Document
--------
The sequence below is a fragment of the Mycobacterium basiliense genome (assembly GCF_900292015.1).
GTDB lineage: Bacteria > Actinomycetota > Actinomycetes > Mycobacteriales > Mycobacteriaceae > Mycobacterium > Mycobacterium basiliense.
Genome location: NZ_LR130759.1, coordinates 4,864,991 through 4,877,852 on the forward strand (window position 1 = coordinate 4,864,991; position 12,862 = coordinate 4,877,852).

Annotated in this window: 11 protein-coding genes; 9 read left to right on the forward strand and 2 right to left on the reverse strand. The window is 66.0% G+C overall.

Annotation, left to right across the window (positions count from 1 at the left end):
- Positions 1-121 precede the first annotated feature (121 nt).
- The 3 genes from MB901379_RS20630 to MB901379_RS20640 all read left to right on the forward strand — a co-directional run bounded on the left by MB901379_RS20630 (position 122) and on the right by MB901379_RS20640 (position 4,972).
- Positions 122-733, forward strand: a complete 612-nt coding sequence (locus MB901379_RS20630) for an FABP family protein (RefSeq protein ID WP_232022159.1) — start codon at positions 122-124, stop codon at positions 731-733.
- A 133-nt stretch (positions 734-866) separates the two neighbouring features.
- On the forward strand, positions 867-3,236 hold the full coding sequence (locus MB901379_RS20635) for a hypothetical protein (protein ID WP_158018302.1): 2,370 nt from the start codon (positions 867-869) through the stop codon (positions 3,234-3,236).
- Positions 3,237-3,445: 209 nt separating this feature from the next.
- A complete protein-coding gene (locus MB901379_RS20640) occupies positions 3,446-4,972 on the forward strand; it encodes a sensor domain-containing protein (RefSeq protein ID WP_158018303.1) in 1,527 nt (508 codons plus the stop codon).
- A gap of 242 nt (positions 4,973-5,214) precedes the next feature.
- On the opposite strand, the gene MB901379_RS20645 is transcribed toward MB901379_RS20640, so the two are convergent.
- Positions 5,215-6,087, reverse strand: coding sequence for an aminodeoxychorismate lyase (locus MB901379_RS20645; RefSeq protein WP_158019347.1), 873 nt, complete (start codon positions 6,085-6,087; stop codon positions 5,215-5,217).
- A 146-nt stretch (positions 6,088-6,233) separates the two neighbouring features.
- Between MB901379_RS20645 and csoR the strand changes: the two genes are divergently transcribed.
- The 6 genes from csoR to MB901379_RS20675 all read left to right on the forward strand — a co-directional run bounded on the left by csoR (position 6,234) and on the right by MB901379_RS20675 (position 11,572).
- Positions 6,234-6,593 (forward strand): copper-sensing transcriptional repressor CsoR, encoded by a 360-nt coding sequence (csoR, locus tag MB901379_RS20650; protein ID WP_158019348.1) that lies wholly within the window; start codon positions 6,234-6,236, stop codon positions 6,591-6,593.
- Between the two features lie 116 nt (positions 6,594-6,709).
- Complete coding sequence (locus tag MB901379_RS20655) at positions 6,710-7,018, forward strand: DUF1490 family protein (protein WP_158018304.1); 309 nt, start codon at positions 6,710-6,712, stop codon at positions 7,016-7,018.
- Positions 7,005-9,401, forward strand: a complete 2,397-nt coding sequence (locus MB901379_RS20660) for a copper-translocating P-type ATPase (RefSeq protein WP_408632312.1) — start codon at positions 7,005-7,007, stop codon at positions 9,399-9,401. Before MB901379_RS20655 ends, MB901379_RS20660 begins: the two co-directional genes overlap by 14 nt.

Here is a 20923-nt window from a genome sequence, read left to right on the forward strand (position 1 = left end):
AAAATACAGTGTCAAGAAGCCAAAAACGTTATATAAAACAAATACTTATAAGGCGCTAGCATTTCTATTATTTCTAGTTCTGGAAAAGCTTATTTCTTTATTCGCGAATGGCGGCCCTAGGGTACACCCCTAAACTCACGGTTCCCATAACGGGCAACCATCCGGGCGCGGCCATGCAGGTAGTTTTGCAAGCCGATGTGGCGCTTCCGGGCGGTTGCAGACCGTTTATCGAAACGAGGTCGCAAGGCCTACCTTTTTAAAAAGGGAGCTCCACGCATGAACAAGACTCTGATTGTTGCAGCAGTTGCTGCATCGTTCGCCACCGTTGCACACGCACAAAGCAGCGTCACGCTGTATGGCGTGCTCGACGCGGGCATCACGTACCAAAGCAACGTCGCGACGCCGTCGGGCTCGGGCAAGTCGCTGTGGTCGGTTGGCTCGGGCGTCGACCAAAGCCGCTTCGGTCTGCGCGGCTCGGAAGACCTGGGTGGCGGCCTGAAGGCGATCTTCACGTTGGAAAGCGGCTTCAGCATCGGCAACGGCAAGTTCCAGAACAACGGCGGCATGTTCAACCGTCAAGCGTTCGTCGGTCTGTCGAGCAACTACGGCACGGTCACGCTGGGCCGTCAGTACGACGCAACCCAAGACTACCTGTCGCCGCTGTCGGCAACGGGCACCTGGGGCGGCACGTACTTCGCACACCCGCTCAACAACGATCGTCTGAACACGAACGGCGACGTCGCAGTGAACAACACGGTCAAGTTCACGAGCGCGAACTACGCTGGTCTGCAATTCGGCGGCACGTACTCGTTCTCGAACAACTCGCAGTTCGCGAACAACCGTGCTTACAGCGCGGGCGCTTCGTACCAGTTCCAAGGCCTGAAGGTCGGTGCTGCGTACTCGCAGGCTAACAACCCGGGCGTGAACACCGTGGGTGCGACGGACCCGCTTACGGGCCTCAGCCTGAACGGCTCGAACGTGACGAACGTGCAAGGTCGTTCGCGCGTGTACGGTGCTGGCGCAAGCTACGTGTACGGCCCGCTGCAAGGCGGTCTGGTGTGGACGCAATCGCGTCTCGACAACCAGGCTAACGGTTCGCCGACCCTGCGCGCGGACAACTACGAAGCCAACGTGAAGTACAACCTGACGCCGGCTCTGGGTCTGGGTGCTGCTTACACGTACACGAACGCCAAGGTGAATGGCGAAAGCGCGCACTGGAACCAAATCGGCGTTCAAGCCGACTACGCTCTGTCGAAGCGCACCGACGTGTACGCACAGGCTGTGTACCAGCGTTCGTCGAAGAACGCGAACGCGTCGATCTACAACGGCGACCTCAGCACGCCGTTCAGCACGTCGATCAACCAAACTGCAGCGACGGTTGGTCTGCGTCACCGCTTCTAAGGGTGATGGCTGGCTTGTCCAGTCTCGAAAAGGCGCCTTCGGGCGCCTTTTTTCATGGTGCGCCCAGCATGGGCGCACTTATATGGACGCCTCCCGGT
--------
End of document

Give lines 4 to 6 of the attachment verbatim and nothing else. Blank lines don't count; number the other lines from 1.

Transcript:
Annotated in this window: 11 protein-coding genes; 9 read left to right on the forward strand and 2 right to left on the reverse strand. The window is 66.0% G+C overall.

Annotation, left to right across the window (positions count from 1 at the left end):
- Positions 1-121 precede the first annotated feature (121 nt).